More than just trying out Photoshop, I opted to save my PSD files in Adobe Cloud. At first I resisted this even more than just trying out Photoshop since I did not want yet another cross-device file-sharing app. I already have all my artwork on iCloud and I’m very happy with Apple’s iCloud, please and thank you. However, I’m so glad I did because when I found myself with a twisted knee late last week, there was a few days where I couldn’t sit at my desk and work on Erel. So on a lark I decided to download Adobe’s Photoshop for iPad, having recalled reading it was a pretty good competitor to Procreate. Given I’m a died-in-the-whole Procreate fanboy/fanman/fanperson, I did not entirely believe the hype and was disinclined to then to even try it out. Like, how can you be better than GOAT Procreate?

Imagine my shock and surprise, pleasantly so, when I launched the app on my iPad to discover I could just open Erel and off I went into full artist mode, no compromises. Not only could I do complex changes, not just simple touch-ups, but it was an amazing drawing experience on a tablet that is on par, and in some ways, better than Procreate! Sacrilege! I know, right? But wait, like a great ginsu knife, it does so much more. Imagine my greater shock just a few days later when I went back to my desktop setup and just picked up where I left off. All with nary a hiccup. Color me impressed.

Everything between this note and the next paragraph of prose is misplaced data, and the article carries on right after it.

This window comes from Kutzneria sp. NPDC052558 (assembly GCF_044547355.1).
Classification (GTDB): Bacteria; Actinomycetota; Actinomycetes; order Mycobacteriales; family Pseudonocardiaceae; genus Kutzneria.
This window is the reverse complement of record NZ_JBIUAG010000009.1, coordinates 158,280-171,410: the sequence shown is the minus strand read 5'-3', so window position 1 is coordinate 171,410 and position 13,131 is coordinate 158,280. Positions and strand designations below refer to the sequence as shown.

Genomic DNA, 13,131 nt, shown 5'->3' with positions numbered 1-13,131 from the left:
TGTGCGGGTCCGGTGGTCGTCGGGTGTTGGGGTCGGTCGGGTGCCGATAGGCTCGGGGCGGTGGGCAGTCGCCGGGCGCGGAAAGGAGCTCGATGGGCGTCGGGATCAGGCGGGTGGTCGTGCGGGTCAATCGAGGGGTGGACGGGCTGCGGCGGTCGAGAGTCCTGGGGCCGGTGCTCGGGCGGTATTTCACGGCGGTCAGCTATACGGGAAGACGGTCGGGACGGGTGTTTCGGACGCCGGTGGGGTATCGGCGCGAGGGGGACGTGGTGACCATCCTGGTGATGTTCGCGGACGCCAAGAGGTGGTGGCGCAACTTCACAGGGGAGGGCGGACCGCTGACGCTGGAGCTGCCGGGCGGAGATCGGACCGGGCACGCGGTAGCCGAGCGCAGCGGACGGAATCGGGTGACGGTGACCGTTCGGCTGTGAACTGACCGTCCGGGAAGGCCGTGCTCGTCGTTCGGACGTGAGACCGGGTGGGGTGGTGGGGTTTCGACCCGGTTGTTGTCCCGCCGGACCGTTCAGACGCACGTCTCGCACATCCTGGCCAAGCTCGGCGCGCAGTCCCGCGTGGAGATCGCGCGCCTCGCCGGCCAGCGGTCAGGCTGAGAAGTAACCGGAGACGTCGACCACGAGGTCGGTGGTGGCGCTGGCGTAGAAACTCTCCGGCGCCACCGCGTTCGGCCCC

Recall my wanton and unmet needs as a nomadic artist with my old setup? Adobe Photoshop coupled to Adobe Cloud means I truly can work anywhere I want, whenever I want, using whatever device suits me best. I absolutely love the possibilities!


Born Erel, First Son of the First House of Temple at Earsa, it was written that he was destined for great things.  Written not just in the stars, but in the very essence and blood of his race of Aasimar, servants to the gods.  But what the gods wrote and what Erel read of it were two different things.